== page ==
I spent a little more time around the rice fields but didn't see much else. Then I headed down to Cabeza del Buey. This was an unknown area to Martin but he had heard from John Muddeman who had found four Rufous Bush-chats there the previous week. Rufous Bush-chat habitat, Cabeza del BueyThis is a very difficult bird to find in Extremadura and one I was very keen on seeing, having only seen the eastern race before and not for many years. I found the site, on the slopes of the very obvious hill north of the town, quite easily thanks to directions provided to Martin by John (contact them for these directions). Within a few minutes I followed up an unusual thrush-like song and had glimpses of a bush-chat flying away. Thereafter I only got back-end views but eventually found one (near where I'd parked!) that perched in a tree singing and showed very well. It was a nice site with Thekla Lark, several Sardinian Warblers and a Bonelli's Eagle being mobbed by several Montagu's Harriers (11 Monty's in one thermal!). Just as I was leaving I picked up my bins to look at another Sardinian Warbler and was delighted to see a nice white eye of a Western Orphean Warbler! Unfortunately I only got a couple of seconds view, but good enough for a tick! Even better would have been the Western Olivaceous that I think I had, singing and briefly seen.

5 June

Having chatted to Martin I decided to head back to Madrid via the Sierra de Gredos. Not as far out of the way as I thought - roughly 2 1/2 hours to get there (including a successful stop at the Black-shouldered Kite nest at Arrocampo where I missed it on the way down) and then the same to the airport. I dipped Citril Finch at the Parador (where Martin had seen a pair on the lawn the week before) but enjoyed some good birding in the grounds generally with Black Redstarts, Western Bonelli's Warblers, Rock Bunting and Crested Tit. I failed to see the Iberian race of Pied Flycatcher at another site but boosted my Spanish list with the likes of Wren, Dunnock, Mistle Thrush, Stock Dove, Whitethroat, Blackcap and Carrion Crow. Then I did the walk up from the Platform to the higher areas and this was great.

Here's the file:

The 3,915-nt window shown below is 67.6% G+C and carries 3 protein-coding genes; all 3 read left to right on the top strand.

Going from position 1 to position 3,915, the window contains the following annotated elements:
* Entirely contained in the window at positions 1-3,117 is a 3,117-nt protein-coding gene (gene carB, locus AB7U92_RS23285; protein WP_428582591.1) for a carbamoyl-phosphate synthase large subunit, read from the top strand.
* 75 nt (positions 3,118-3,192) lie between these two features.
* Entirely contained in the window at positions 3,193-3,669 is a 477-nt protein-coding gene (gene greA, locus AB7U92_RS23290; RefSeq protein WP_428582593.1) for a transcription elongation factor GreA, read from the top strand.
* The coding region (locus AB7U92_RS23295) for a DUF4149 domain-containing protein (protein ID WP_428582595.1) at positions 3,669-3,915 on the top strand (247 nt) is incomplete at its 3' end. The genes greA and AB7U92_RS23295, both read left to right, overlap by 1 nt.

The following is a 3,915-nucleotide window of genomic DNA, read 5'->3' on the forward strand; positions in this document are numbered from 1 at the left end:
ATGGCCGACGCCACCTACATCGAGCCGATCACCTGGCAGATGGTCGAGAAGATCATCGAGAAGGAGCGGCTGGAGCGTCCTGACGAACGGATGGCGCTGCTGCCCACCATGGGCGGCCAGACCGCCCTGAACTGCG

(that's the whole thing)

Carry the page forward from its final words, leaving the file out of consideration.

Sierra de GredosSierra de Gredos
Bluethroats (near the ski-lift) performed superbly and were definitely the highlight, a few Ortolans also gave excellent views and I had brief views of Water Pipit and Dipper. Finally on the return journey I saw an immature Golden Eagle, being mobbed by a tiny Booted Eagle!

Systematic List

Some photos are included within the list below, but for a full photo gallery see

  1. Great Cormorant (Phalacrocorax carbo) - One at Arrocampo
  2. Grey Heron (Ardea cinerea) - Seen at Arrocampo and Monfragüe
    Grey Heron
  3. Purple Heron (Ardea purpurea) - About 10 at Arrocampo
    Purple Heron
  4. Cattle Egret (Bubulcus ibis) - Recorded from Trujillo steppes and the rice fields, with about 50 at the latter site
  5. Black-crowned Night Heron (Nycticorax nycticorax) - Eight at Arrocampo
    Black-crowned Night Heron
  6. Little Bittern (Ixobrychus minutus) - Five in flight at Arrocampo, and one surprise over the Trujillo steppes
  7. Black Stork (Ciconia nigra) - About 10 at Monfragüe including a nest with three juveniles
    Black Stork
  8. White Stork (Ciconia ciconia) - Common breeder, the birds in Trujillo square being particular impressive
    White Stork
  9. Mallard (Anas platyrhynchos) - Small numbers recorded from Trujillo steppes and the rice fields
  10. Black-shouldered Kite (Elanus caeruleus) - One seen near its pylon nest at Arrocampo
  11. Red Kite (Milvus milvus) - One at the Trujillo steppes and four at Sierra de Gredos
    Red Kite
  12. Black Kite (Milvus migrans) - Common, peak count recorded being 120 at La Serena
    Black Kite
  13. Egyptian Vulture (Neophron percnopterus) - Five at Monfragüe
  14. Eurasian Griffon (Gyps fulvus) - Fairly common, with peak being about 80 at Monfragüe
    Eurasian Griffon
  15. Eurasian Black Vulture (Aegypius monachus) - Two at Belen Plain and Monfragüe, singles at Rio Almonte and twice over the garden at San Clemente
    Black Vulture
  16. Short-toed Eagle (Circaetus gallicus) - One at Sierra de Gredos
    Short-toed Eagle